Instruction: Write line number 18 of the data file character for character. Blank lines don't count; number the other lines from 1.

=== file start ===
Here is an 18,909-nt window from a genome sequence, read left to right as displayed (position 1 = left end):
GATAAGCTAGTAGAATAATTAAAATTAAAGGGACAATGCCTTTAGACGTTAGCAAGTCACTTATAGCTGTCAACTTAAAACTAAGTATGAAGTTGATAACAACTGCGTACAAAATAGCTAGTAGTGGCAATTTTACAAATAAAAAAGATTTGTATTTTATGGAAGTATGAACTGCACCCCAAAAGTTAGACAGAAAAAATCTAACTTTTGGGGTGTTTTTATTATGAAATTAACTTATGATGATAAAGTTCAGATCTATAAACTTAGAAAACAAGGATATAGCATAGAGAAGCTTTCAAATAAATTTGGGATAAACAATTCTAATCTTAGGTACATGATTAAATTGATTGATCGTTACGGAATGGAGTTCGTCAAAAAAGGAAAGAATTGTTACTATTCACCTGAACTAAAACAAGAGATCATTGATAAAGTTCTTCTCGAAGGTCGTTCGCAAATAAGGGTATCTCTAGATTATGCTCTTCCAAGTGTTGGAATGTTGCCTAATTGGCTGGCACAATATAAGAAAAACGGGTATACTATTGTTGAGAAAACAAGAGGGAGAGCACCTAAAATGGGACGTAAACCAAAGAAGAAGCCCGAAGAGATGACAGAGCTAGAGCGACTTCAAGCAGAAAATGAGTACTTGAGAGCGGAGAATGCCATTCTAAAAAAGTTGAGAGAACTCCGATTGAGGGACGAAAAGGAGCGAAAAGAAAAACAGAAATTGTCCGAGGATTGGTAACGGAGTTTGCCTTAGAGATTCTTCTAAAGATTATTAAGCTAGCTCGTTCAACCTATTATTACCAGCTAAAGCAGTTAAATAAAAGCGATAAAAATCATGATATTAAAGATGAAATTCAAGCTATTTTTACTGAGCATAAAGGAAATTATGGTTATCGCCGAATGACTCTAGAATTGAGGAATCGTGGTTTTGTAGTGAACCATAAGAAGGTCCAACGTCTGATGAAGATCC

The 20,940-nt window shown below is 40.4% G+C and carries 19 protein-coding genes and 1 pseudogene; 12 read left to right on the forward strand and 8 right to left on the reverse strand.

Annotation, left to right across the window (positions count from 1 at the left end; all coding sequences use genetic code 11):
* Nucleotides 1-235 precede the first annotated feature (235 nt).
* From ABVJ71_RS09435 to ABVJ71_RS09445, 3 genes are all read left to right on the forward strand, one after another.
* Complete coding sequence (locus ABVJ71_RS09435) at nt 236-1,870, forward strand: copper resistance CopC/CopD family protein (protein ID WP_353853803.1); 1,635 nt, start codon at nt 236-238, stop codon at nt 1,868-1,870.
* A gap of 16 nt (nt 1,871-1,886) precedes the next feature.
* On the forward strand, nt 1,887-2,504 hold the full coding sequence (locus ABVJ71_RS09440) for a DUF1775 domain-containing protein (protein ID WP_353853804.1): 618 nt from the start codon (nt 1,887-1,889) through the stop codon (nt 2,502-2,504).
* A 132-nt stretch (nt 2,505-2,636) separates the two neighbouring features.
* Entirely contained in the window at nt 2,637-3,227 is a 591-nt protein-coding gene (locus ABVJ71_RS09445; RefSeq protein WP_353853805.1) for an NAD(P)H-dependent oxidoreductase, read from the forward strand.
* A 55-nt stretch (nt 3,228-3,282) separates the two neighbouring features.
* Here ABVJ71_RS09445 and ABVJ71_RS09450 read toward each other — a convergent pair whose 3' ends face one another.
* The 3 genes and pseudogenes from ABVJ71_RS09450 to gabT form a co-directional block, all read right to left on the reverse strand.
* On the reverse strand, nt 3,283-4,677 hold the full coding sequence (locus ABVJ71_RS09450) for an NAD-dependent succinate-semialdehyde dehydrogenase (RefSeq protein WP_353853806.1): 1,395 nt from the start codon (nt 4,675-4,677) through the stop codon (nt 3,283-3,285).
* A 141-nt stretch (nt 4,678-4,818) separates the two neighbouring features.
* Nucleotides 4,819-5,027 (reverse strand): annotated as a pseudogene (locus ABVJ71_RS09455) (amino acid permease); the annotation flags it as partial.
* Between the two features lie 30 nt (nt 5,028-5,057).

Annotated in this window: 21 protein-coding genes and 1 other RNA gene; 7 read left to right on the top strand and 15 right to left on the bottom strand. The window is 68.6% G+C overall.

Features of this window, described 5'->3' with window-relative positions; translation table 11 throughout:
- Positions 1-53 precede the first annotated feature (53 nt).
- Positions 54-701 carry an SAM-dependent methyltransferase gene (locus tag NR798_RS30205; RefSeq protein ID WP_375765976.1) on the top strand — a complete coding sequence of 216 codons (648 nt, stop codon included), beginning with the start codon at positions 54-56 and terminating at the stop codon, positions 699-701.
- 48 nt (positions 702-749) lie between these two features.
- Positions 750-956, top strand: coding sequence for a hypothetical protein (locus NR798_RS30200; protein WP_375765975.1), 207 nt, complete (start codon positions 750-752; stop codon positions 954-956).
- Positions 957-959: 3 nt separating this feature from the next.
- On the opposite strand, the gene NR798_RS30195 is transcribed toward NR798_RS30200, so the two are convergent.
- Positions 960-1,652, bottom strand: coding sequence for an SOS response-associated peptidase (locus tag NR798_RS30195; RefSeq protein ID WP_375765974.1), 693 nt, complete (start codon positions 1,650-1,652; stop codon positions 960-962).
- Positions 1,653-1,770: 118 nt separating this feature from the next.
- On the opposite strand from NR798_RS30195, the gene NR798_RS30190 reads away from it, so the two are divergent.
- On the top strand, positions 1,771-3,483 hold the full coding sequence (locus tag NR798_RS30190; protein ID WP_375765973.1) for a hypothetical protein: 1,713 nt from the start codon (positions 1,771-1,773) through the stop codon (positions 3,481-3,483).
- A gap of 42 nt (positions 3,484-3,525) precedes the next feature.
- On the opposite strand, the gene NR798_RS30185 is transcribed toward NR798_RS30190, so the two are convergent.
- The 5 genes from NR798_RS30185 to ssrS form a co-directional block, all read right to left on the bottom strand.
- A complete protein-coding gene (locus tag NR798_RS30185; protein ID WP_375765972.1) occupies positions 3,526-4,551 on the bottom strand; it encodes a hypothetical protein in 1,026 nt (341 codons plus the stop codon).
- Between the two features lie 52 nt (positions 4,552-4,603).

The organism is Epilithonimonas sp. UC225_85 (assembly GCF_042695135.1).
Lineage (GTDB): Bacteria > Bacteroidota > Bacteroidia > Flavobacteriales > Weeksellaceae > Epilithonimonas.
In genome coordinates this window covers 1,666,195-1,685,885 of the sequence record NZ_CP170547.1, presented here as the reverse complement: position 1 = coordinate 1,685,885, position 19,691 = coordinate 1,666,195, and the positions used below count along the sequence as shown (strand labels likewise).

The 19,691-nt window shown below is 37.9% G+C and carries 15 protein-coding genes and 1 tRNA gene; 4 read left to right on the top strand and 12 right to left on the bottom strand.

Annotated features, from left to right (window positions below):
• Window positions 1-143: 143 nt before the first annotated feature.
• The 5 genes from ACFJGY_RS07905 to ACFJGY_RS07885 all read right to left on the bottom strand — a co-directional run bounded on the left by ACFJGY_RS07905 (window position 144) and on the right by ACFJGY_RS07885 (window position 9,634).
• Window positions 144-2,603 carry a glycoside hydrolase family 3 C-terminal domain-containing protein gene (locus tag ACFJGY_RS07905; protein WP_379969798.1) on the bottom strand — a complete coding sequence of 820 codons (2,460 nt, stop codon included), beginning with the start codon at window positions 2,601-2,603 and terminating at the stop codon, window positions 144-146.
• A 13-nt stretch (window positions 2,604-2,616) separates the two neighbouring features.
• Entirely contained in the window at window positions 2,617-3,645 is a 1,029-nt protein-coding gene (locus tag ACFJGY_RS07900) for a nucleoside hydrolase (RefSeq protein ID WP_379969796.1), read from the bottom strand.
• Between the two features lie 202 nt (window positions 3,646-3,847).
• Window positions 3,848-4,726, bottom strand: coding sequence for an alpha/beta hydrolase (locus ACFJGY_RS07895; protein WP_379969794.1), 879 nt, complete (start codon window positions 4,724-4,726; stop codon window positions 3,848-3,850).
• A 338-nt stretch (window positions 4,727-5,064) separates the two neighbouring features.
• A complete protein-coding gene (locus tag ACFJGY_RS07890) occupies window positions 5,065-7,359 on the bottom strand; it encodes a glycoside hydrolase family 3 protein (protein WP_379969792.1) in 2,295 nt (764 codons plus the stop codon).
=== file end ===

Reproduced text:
* Between the two features lie 30 nt (nt 5,028-5,057).